With this recent decision of the SC, the counting of the 120-day period is very crucial in making a decision when to file a judicial claim with the CTA; otherwise the taxpayer runs the risk of having the judicial claim dismissed by the CTA for being prematurely filed or filed late. The dismissal of the case due to premature filing would mean losing the CTA filing fee which basically depends on the amount of the claim. On the other hand, failure to file on time would mean that the taxpayer has lost its right to appeal the case to the CTA.

It bears stressing that Section 112(D) of the Tax Code states that the BIR must act on the claim within 120 days from the complete submission of the documents. Thus, the important question now is when can it be said that the taxpayer has made a complete submission of the documents supporting his claim for refund or issuance of a TCC?

In Revenue Memorandum Circular (RMC) No. 029-09, the BIR clarified that in case the taxpayer fails to present the accounting books and records for audit, or submit additional documents to explain discrepancies or findings or refuses to concur to the outcome of the audit, or where a question of law arises during the conduct of the audit, the running of the 120-day shall stop from the date of notification to the taxpayer. However, the RMC failed to discuss when the 120-day will commence to run again once the taxpayer has submitted the documents or when the question of law has been resolved. To avoid any dispute between the BIR and the taxpayer, it is suggested that the BIR issue clear and specific guidelines on the counting of the 120-day period.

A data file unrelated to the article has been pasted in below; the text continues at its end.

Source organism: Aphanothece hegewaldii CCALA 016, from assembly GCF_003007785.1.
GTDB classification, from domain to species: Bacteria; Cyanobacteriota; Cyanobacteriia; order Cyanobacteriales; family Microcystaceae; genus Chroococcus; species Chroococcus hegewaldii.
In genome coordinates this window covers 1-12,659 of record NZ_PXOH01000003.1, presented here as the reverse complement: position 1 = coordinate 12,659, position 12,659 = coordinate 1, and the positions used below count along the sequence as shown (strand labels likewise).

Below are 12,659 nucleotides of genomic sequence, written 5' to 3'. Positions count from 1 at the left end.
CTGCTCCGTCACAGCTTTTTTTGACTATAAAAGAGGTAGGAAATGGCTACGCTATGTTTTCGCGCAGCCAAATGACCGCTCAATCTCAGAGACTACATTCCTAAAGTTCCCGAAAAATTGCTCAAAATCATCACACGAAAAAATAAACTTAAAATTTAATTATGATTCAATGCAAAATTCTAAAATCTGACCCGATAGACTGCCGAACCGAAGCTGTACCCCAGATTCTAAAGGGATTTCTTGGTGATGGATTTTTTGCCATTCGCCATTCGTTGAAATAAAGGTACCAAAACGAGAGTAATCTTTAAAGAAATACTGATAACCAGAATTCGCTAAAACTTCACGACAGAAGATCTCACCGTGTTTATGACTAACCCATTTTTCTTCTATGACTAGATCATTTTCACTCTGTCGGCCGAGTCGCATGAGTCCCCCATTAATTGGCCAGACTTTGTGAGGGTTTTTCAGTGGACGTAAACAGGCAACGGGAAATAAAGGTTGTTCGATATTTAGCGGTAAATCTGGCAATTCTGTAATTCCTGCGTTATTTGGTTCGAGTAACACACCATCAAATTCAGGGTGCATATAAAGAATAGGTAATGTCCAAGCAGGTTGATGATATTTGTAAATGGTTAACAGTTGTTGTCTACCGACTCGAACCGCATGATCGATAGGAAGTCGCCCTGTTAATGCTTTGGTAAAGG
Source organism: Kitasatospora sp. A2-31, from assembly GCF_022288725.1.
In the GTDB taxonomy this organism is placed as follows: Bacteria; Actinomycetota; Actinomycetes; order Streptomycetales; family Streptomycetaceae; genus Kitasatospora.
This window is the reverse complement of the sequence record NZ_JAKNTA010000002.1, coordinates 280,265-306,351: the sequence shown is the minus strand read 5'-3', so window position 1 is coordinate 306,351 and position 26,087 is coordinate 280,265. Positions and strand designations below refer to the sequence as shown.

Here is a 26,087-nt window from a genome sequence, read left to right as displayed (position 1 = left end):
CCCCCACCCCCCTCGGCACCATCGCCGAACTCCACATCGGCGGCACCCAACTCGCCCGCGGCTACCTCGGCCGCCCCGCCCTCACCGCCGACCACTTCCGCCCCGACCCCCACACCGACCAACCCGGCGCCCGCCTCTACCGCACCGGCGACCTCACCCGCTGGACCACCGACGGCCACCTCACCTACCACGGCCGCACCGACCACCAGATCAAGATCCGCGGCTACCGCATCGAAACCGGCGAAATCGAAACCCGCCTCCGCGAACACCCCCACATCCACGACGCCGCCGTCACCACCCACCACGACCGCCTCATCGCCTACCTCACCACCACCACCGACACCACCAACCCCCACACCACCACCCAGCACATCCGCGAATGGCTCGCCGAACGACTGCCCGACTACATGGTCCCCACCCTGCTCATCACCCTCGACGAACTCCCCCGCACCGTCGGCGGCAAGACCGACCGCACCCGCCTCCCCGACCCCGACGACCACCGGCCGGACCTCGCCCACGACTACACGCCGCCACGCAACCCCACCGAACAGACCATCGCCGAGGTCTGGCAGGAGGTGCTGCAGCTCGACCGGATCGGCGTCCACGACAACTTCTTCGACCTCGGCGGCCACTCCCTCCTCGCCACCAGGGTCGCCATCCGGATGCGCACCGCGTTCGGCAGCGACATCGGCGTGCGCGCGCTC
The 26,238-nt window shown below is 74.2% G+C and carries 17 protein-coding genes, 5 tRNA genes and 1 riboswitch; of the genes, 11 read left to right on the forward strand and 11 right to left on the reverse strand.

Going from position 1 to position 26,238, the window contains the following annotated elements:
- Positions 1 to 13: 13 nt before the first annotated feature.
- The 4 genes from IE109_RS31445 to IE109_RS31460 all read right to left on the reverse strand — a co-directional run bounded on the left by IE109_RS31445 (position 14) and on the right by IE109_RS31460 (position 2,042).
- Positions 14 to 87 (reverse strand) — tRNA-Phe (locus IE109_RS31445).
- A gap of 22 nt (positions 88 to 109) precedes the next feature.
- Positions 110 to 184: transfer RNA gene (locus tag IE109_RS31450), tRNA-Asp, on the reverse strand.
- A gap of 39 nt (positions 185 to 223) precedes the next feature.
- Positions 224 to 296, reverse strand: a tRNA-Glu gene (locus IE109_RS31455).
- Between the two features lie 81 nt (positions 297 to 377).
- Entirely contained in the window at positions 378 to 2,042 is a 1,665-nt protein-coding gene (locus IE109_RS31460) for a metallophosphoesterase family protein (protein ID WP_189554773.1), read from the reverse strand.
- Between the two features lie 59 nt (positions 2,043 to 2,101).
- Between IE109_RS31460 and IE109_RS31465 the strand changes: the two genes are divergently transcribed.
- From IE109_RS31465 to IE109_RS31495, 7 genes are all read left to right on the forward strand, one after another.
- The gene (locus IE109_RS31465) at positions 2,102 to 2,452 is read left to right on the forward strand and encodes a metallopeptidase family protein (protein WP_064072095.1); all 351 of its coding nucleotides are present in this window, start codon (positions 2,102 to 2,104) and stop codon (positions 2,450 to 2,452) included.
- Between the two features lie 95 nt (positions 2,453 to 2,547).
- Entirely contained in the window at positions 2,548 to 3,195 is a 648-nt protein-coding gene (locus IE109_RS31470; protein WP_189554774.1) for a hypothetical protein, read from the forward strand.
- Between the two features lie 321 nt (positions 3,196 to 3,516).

Also, the case envisions two scenarios: (1) when a decision is issued by the BIR before the lapse of the 120-day period; and (2) when no decision is made after the 120-day period. Does this now mean that the BIR can no longer decide the case after the 120-day period? Assuming that the BIR can still render a decision after the 120 days, does this mean that the taxpayer no longer has the right to appeal the case to the CTA?

It must be noted, however, that this recent decision has not yet attained its finality since a party adversely affected by a decision by a division of the SC is entitled to file a motion for reconsideration within 15 days from notice. Hence, prior to the expiration of the 15-day period, the decision of the SC is not yet final and executory.